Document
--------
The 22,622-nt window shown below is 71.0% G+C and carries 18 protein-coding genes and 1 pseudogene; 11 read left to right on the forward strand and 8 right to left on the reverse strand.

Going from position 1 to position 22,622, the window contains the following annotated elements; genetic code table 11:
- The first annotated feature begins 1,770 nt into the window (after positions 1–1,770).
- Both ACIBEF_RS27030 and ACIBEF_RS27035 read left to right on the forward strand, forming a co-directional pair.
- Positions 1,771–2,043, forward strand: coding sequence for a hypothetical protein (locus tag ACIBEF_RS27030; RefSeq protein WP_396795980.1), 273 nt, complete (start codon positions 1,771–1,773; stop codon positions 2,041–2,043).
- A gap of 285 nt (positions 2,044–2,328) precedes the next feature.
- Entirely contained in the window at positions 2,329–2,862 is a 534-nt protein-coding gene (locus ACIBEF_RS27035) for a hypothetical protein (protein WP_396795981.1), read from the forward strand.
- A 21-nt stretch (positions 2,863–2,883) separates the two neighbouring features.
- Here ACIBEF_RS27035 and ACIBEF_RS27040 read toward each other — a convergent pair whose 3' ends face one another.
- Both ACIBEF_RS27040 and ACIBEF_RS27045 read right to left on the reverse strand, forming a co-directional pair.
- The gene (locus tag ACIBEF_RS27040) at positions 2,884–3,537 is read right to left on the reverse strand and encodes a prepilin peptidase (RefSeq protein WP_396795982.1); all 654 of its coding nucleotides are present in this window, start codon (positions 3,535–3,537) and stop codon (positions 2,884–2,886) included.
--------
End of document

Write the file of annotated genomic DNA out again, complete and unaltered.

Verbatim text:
The 22,622-nt window shown below is 71.0% G+C and carries 18 protein-coding genes and 1 pseudogene; 11 read left to right on the forward strand and 8 right to left on the reverse strand.

Going from position 1 to position 22,622, the window contains the following annotated elements; genetic code table 11:
- The first annotated feature begins 1,770 nt into the window (after positions 1–1,770).
- Both ACIBEF_RS27030 and ACIBEF_RS27035 read left to right on the forward strand, forming a co-directional pair.
- Positions 1,771–2,043, forward strand: coding sequence for a hypothetical protein (locus tag ACIBEF_RS27030; RefSeq protein WP_396795980.1), 273 nt, complete (start codon positions 1,771–1,773; stop codon positions 2,041–2,043).
- A gap of 285 nt (positions 2,044–2,328) precedes the next feature.
- Entirely contained in the window at positions 2,329–2,862 is a 534-nt protein-coding gene (locus ACIBEF_RS27035) for a hypothetical protein (protein WP_396795981.1), read from the forward strand.
- A 21-nt stretch (positions 2,863–2,883) separates the two neighbouring features.
- Here ACIBEF_RS27035 and ACIBEF_RS27040 read toward each other — a convergent pair whose 3' ends face one another.
- Both ACIBEF_RS27040 and ACIBEF_RS27045 read right to left on the reverse strand, forming a co-directional pair.
- The gene (locus tag ACIBEF_RS27040) at positions 2,884–3,537 is read right to left on the reverse strand and encodes a prepilin peptidase (RefSeq protein WP_396795982.1); all 654 of its coding nucleotides are present in this window, start codon (positions 3,535–3,537) and stop codon (positions 2,884–2,886) included.